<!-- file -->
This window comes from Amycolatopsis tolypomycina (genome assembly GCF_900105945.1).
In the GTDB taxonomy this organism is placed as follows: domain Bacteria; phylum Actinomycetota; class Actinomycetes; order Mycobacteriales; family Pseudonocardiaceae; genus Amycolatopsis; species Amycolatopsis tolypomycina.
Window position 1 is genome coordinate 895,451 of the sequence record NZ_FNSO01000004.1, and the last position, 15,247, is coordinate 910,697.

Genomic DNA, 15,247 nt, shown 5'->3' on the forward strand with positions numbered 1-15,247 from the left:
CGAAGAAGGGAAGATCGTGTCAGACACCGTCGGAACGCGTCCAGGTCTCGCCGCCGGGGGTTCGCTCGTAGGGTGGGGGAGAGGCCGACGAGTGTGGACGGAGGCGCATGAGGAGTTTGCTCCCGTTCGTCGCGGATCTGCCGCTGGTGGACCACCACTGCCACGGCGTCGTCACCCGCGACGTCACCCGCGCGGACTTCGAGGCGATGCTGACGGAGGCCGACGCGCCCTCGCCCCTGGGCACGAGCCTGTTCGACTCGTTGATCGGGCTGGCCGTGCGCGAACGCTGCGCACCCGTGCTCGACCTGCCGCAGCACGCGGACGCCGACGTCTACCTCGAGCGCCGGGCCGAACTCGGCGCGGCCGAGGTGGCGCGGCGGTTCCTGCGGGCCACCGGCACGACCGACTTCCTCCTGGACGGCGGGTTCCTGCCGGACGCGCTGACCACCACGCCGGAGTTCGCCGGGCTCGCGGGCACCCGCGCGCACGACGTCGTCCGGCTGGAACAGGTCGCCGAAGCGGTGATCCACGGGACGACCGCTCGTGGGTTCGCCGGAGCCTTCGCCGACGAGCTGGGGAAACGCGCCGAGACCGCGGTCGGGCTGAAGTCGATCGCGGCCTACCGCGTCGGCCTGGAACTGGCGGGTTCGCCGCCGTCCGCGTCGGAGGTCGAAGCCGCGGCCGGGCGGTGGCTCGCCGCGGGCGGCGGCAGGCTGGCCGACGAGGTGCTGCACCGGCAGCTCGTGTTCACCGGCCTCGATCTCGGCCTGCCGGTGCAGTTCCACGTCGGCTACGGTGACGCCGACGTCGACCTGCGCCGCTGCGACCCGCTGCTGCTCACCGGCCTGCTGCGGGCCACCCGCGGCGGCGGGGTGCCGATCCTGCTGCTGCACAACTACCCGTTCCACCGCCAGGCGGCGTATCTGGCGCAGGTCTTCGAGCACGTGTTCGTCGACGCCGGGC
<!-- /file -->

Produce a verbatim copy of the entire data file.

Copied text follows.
This window comes from Amycolatopsis tolypomycina (genome assembly GCF_900105945.1).
In the GTDB taxonomy this organism is placed as follows: domain Bacteria; phylum Actinomycetota; class Actinomycetes; order Mycobacteriales; family Pseudonocardiaceae; genus Amycolatopsis; species Amycolatopsis tolypomycina.
Window position 1 is genome coordinate 895,451 of the sequence record NZ_FNSO01000004.1, and the last position, 15,247, is coordinate 910,697.

Genomic DNA, 15,247 nt, shown 5'->3' on the forward strand with positions numbered 1-15,247 from the left:
CGAAGAAGGGAAGATCGTGTCAGACACCGTCGGAACGCGTCCAGGTCTCGCCGCCGGGGGTTCGCTCGTAGGGTGGGGGAGAGGCCGACGAGTGTGGACGGAGGCGCATGAGGAGTTTGCTCCCGTTCGTCGCGGATCTGCCGCTGGTGGACCACCACTGCCACGGCGTCGTCACCCGCGACGTCACCCGCGCGGACTTCGAGGCGATGCTGACGGAGGCCGACGCGCCCTCGCCCCTGGGCACGAGCCTGTTCGACTCGTTGATCGGGCTGGCCGTGCGCGAACGCTGCGCACCCGTGCTCGACCTGCCGCAGCACGCGGACGCCGACGTCTACCTCGAGCGCCGGGCCGAACTCGGCGCGGCCGAGGTGGCGCGGCGGTTCCTGCGGGCCACCGGCACGACCGACTTCCTCCTGGACGGCGGGTTCCTGCCGGACGCGCTGACCACCACGCCGGAGTTCGCCGGGCTCGCGGGCACCCGCGCGCACGACGTCGTCCGGCTGGAACAGGTCGCCGAAGCGGTGATCCACGGGACGACCGCTCGTGGGTTCGCCGGAGCCTTCGCCGACGAGCTGGGGAAACGCGCCGAGACCGCGGTCGGGCTGAAGTCGATCGCGGCCTACCGCGTCGGCCTGGAACTGGCGGGTTCGCCGCCGTCCGCGTCGGAGGTCGAAGCCGCGGCCGGGCGGTGGCTCGCCGCGGGCGGCGGCAGGCTGGCCGACGAGGTGCTGCACCGGCAGCTCGTGTTCACCGGCCTCGATCTCGGCCTGCCGGTGCAGTTCCACGTCGGCTACGGTGACGCCGACGTCGACCTGCGCCGCTGCGACCCGCTGCTGCTCACCGGCCTGCTGCGGGCCACCCGCGGCGGCGGGGTGCCGATCCTGCTGCTGCACAACTACCCGTTCCACCGCCAGGCGGCGTATCTGGCGCAGGTCTTCGAGCACGTGTTCGTCGACGCCGGGC